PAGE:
We ran some Intel and AMD samples to quickly verify our theory.

We saw between 20% to 30% improvement in "single-core" results while allowing x86 SMT-based processors to utilize the second thread associated with the same core. For those interested, Geekbench also saw an average of 20-25% improvement with the same technique. You can check out our verified 9980XE comparison here. A big shout out to Joel Hruska over at Extremetech for running the Ryzen 4800U benchmark for us while being on vacation! Based on our limited sample set, pretty much all of the current generation high-efficiency x86 processors (read mobility) would beat the Apple M1's original single-core/single thread score. We also threw in an old generation, 9980XE desktop processor for good measure - which saw similar gains.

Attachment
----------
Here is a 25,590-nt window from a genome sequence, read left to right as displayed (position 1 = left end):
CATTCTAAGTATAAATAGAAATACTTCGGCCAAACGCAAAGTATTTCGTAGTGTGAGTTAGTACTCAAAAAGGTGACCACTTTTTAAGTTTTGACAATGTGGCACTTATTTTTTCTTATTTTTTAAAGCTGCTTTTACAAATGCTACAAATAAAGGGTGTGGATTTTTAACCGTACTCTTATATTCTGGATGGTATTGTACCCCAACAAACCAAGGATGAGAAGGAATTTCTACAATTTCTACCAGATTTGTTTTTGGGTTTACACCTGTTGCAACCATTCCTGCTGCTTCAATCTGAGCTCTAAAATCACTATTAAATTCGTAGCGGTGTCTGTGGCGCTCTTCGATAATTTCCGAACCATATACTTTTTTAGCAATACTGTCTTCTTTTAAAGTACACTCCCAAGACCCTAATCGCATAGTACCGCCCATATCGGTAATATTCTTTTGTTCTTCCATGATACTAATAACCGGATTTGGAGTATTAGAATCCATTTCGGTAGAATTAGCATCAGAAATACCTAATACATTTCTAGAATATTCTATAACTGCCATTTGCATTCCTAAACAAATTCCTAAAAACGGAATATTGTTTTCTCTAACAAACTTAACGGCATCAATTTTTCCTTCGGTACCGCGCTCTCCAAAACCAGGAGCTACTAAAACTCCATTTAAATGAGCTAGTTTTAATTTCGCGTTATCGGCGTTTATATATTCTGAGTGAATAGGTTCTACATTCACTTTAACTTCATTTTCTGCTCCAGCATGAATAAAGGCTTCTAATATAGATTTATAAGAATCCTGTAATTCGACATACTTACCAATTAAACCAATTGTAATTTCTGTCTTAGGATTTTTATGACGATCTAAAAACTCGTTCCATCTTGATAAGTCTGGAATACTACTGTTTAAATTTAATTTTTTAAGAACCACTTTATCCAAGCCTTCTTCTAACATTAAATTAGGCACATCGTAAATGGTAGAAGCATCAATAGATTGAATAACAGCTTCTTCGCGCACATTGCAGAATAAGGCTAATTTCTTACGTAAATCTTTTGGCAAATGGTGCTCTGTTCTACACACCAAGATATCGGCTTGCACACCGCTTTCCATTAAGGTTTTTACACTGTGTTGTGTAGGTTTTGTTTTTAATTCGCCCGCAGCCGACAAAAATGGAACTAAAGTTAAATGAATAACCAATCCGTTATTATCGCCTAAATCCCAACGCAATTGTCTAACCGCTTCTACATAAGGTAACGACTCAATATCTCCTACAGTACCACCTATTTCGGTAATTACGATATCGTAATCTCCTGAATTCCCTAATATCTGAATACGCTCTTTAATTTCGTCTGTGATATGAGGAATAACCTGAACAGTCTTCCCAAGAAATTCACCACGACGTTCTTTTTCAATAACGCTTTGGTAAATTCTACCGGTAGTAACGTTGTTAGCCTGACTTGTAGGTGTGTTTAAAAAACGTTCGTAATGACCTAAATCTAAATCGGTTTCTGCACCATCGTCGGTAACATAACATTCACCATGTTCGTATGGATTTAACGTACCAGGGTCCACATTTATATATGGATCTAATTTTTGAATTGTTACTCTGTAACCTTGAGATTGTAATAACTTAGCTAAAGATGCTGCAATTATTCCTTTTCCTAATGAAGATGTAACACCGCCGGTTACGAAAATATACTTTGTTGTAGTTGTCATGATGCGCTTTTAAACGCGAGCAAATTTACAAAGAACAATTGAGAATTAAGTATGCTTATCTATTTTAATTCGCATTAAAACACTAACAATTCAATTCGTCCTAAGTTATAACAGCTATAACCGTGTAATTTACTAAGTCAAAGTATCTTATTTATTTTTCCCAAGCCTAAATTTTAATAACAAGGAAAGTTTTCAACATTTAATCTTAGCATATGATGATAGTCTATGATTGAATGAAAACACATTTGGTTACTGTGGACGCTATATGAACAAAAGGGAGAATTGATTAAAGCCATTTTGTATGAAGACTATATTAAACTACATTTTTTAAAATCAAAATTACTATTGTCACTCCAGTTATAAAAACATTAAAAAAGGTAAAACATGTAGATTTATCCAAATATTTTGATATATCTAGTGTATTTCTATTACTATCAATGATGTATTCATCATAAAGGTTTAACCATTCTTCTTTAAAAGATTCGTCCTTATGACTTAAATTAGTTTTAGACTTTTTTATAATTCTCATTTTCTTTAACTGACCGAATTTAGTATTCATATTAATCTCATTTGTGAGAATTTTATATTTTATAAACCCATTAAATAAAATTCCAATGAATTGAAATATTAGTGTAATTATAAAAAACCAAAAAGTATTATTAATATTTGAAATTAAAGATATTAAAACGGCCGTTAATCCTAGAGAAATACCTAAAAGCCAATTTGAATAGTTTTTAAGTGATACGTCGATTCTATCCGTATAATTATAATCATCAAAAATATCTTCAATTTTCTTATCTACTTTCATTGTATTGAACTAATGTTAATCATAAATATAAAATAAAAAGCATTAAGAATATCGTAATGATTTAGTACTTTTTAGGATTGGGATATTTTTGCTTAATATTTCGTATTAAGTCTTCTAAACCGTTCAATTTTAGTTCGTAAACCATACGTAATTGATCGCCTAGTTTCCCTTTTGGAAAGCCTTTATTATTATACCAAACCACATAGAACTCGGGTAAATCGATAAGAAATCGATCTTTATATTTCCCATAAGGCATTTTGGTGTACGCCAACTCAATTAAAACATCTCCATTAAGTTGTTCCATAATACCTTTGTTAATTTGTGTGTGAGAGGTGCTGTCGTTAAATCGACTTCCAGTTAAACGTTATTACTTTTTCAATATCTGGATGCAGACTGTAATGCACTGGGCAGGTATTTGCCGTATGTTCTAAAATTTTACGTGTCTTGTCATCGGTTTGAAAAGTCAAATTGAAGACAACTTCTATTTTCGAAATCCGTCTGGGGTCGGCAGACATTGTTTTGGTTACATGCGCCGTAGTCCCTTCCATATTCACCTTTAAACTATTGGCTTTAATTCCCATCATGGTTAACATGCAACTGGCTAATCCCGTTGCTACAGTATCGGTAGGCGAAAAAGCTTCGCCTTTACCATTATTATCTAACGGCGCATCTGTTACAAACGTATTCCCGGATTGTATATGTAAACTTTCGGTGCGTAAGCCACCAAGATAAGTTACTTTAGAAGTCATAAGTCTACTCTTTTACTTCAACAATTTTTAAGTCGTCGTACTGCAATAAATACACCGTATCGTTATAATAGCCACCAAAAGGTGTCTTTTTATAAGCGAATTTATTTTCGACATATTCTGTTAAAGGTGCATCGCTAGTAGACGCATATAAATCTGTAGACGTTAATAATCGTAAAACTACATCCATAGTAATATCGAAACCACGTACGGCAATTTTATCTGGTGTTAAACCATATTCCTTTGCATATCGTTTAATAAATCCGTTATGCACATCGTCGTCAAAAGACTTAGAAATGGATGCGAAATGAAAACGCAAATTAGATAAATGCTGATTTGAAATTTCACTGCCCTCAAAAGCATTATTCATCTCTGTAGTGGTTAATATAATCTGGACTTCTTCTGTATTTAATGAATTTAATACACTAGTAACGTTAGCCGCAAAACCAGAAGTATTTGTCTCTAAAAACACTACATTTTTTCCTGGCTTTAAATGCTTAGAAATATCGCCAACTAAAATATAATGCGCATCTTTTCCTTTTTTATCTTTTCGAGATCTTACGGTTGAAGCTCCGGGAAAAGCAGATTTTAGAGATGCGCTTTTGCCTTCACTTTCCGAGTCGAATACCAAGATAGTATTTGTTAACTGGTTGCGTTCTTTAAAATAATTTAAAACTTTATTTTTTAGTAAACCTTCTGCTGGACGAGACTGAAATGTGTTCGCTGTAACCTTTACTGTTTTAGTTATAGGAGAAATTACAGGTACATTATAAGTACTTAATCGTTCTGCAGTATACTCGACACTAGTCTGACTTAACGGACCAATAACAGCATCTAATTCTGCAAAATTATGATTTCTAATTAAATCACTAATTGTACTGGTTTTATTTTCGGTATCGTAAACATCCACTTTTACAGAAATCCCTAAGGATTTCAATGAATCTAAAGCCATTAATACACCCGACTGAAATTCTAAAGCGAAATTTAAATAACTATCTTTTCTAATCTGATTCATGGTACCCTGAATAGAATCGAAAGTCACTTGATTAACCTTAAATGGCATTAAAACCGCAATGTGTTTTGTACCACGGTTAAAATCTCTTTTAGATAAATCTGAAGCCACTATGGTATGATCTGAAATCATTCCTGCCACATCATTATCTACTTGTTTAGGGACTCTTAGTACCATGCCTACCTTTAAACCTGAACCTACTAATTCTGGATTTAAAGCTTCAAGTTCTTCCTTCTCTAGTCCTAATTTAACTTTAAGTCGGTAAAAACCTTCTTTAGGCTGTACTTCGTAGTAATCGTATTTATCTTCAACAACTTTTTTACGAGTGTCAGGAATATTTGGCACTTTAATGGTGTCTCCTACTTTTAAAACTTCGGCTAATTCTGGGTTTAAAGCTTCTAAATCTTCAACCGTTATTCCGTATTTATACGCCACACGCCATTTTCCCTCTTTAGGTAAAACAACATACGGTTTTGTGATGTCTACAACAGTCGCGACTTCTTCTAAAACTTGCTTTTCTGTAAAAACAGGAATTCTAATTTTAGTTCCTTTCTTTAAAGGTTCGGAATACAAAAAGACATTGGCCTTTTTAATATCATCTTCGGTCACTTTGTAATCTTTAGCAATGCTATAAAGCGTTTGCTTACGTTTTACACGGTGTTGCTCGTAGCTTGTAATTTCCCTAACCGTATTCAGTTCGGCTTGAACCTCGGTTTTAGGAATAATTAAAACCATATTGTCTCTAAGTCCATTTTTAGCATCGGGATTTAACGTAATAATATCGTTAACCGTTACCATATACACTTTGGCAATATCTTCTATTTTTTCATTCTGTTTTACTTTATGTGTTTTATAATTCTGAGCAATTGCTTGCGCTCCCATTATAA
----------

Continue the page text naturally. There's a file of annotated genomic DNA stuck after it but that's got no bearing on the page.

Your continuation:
Way forward: benchmark vendors need to move to SMT-enabled single-core tests to ensure better saturation of x86 cores when comparing across architectures

The speedup appears to be a function of the boost behavior of the core along with a minimum amount of speedup which is due to the full resources of the core being utilized. Considering one of the major advantages of x86 compared to ARM-based CPUs is the clock speed - SMT support becomes all the more important to deliver a much clearer picture of true core performance. It goes without saying that this flaw does not impact multi-core results. Those are still valid as Cinebench (and pretty much all other vendors) utilize all available threads for those.

Now here is the moment of truth that all of you have been waiting for. If you remember our original benchmark comparison, we showed you how Intel's Tiger Lake platform actually outperformed the Apple M1 in single-core/single thread results. We were excited to see what would happen once we allowed the processor to use two threads and not surprisingly - it was in a league of its own. Compared to its original score of 1510, it saw a speedup of 19% which comfortably puts it over the Apple M1 by a very wide margin.